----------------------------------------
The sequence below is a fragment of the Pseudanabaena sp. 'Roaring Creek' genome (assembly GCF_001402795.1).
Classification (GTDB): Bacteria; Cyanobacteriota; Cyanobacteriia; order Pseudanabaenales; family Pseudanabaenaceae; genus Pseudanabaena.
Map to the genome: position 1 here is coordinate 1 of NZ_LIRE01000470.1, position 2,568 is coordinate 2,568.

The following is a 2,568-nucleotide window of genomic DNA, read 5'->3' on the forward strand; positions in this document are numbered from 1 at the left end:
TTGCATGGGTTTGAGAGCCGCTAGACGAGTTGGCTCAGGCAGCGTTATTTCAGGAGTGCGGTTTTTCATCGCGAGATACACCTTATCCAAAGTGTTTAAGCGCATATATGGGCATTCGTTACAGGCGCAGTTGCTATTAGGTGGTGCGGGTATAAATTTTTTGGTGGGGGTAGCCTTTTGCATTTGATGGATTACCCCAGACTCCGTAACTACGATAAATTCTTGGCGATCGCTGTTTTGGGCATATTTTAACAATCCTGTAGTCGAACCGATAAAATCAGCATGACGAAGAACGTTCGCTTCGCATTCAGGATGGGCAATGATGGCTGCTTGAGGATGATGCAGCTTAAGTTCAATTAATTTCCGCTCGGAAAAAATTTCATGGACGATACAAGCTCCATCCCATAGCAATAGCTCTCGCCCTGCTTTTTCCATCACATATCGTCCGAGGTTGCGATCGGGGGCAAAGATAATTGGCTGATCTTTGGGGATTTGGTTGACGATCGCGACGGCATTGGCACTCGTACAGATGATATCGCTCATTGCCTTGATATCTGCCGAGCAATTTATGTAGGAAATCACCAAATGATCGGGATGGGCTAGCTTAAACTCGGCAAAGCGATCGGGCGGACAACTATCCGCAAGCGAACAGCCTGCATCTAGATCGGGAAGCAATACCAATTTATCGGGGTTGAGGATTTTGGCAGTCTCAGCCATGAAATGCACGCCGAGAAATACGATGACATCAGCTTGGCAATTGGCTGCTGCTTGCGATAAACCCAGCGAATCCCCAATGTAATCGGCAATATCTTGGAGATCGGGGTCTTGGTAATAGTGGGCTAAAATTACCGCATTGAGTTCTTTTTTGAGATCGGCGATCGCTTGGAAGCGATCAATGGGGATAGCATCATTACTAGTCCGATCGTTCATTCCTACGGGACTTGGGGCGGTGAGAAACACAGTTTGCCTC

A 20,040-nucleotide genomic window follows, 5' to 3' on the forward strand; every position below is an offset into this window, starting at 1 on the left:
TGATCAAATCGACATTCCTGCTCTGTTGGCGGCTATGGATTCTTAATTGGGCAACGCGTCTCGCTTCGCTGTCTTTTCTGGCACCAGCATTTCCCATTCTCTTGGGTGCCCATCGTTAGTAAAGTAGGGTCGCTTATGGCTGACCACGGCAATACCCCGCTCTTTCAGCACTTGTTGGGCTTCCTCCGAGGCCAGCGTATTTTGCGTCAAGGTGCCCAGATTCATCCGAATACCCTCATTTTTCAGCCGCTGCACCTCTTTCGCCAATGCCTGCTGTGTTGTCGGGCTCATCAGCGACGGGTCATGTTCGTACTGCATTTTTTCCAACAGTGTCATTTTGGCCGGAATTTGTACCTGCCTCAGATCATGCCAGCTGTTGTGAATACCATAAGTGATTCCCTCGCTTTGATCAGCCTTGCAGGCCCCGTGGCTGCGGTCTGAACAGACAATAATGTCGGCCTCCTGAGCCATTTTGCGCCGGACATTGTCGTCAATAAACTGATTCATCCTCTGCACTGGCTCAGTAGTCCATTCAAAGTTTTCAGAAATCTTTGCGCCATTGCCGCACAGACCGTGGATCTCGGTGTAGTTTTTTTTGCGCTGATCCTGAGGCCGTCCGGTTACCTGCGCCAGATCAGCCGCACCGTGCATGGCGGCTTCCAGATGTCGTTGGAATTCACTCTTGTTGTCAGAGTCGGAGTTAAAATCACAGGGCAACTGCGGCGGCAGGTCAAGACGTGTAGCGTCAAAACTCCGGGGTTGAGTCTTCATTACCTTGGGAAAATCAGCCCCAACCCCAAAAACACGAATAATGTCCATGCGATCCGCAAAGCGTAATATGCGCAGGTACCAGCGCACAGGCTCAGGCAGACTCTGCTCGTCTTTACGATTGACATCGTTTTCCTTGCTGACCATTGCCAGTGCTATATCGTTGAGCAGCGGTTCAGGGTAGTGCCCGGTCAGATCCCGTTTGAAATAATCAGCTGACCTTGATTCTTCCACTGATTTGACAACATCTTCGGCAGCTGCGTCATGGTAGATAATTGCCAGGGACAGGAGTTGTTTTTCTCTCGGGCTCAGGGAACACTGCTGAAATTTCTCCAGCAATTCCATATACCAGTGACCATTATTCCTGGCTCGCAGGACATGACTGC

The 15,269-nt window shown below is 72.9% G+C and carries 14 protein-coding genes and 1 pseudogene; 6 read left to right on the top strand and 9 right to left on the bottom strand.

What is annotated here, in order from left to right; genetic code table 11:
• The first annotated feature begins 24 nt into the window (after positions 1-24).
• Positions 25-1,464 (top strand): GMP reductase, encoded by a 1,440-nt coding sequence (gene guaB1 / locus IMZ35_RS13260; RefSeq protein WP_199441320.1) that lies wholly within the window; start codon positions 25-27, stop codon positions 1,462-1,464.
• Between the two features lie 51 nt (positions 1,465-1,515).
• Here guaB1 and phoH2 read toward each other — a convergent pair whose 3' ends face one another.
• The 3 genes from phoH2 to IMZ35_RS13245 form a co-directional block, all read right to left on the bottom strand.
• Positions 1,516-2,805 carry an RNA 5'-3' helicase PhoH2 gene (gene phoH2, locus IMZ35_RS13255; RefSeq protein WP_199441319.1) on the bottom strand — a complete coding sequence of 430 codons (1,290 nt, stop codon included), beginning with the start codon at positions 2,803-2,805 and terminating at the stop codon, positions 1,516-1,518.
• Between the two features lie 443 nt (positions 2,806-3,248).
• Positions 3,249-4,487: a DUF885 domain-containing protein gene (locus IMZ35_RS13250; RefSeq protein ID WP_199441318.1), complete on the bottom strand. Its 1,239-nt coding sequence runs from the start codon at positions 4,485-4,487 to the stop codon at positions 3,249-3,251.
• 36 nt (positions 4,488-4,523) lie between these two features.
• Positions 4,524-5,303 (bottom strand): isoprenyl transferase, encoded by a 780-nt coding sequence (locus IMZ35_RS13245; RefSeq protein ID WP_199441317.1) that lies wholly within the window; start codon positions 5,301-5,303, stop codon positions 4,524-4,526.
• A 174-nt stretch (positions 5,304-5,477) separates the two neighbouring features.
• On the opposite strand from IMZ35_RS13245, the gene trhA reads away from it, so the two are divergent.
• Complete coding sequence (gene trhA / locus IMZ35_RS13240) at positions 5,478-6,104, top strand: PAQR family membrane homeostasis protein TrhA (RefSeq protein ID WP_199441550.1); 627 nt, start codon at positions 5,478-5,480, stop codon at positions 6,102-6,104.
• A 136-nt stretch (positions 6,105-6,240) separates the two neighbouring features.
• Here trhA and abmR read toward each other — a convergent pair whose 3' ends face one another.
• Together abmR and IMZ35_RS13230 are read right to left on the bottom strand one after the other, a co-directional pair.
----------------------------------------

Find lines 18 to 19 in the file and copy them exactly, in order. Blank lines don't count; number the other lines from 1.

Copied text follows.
• 36 nt (positions 4,488-4,523) lie between these two features.
• Positions 4,524-5,303 (bottom strand): isoprenyl transferase, encoded by a 780-nt coding sequence (locus IMZ35_RS13245; RefSeq protein ID WP_199441317.1) that lies wholly within the window; start codon positions 5,301-5,303, stop codon positions 4,524-4,526.